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Learning the Power of Protest, Confrontation and Collective Action, Where Will America’s Students Go from Here?

The kids are rising!

The gun lobby making this threat is suddenly running scared. Like that other top lobbying organization, the pro-Israel lobby AIPAC, which was stood up and ignored by Democratic presidential candidate Bernie Sanders in 2016, their bluff has been called. Once cowed politicians are realizing they can stand up to such lobbies and still retain or maybe even gain support among voters, it’s their days that are numbered.

Will the student movement, on this once sacred issue of gun rights, succeed? I’m guessing it will. It already has on some level. Perhaps they’ll get AR-15 style weapons banned and also large magazines for semi-automatic weapons. Maybe they’ll only get the guns themselves banned for sale to people under 21. But they’ll get something.

And that raises the crucial question: is this the beginning of something bigger? Sure this issue of stopping the sale of instruments of slaughter has tremendous resonance following such a horrific shooting, and thanks to the spontaneous rising of a nation of angry students — teens in high schools and 20-somethings in college — but are these once polite and agreeable students going to take their new found in-your-face, “up-against-the-wall” political activism and apply it to other issues?

Again, I am optimistic.

Right now, the focus is on guns, and it needs to stay there as these fired-up kids take their righteous anger next to Washington, hopefully to be joined by masses of fellow students from across the country. That will be something to see. But what then?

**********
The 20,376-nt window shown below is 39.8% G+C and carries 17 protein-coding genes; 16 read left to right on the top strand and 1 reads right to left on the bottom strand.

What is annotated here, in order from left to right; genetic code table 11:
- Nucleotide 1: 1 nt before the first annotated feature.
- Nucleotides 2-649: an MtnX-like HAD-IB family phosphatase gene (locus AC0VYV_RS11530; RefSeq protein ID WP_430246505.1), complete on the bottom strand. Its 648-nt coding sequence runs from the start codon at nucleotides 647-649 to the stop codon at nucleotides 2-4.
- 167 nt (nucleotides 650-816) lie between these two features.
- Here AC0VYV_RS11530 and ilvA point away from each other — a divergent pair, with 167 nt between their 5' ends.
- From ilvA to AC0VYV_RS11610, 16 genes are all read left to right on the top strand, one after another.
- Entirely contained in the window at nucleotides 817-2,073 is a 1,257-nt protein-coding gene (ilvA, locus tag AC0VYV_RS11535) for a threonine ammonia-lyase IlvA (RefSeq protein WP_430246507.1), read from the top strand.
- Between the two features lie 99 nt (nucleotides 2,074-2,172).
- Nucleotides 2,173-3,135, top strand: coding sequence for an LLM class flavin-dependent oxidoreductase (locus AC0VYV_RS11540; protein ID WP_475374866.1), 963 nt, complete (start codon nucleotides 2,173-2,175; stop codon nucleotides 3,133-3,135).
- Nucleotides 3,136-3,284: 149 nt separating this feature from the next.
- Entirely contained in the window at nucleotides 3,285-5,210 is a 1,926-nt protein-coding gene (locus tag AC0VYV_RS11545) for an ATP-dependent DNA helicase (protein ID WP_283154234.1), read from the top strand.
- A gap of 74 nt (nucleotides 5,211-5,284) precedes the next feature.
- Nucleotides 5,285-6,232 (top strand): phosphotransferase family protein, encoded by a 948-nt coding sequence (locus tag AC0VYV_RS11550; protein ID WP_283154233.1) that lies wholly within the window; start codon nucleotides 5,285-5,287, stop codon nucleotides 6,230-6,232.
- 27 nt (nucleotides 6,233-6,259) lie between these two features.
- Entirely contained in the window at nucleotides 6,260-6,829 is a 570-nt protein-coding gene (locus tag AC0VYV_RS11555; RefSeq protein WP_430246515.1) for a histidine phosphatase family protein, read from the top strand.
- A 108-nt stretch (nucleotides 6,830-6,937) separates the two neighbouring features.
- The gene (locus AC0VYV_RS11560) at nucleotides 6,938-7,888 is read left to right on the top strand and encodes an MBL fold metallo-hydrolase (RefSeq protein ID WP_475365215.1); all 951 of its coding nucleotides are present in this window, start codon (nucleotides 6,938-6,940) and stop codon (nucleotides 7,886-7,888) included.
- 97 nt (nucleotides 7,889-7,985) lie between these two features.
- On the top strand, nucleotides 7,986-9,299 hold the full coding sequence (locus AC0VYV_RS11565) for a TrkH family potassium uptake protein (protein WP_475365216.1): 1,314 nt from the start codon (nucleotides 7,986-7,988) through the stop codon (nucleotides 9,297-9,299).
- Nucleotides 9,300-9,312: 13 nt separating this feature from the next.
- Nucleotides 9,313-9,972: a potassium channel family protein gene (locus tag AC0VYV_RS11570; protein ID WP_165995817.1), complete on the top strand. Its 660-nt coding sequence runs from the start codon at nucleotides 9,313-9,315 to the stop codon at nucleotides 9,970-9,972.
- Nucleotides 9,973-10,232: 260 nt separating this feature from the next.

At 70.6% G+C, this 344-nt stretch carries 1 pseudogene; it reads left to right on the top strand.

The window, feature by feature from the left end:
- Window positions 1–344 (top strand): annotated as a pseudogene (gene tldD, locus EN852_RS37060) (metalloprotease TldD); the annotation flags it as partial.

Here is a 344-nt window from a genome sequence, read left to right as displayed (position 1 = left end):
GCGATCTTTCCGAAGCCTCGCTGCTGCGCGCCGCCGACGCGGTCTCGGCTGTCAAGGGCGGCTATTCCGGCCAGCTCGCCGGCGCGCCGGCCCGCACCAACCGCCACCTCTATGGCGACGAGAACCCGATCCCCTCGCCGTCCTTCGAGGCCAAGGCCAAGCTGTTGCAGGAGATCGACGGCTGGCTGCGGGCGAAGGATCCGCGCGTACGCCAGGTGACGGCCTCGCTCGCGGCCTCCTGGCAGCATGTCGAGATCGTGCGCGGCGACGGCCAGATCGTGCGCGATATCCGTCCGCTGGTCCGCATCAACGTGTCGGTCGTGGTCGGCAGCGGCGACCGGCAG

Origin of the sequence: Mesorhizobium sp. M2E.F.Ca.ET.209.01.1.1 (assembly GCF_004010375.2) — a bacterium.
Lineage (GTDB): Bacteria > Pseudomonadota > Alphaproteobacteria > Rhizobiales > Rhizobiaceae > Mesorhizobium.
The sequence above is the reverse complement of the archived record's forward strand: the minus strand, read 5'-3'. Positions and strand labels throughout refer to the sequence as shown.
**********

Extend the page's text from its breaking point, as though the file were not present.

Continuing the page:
Back in 1966 when I was a junior in high school, there was a senior named Jim Steinman who came to school wearing a beard he’d grown over the summer. This being only 1966, the school authorities were horrified at his breach of decorum and informed him that he had to shave in order to attend school. Steinman decided he wouldn’t bend and went out to the sidewalk in front of the school, which was in the center of the town of Storrs, home of the University of Connecticut. There he began marching back and forth with a sign on a pole saying “No beard, no school!” or something like that.

Before long, a number of us less hirsute students, myself included, began marching with him in solidarity, first at lunch periods, which at the time wasn’t allowed, and later actually skipping study hours or even classes. After a few days of this, there was a mass of students marching, often joined by supportive passing college students. The protest, still unusual at that time in middle-class suburbia, caught the attention of the NY Times (imagine that happening today for such a trivial issue!). The next day the paper had a story and photo.

The school administration soon caved, and since then beards have been permitted at the E.O. Smith High School.

story | by Dr. Radut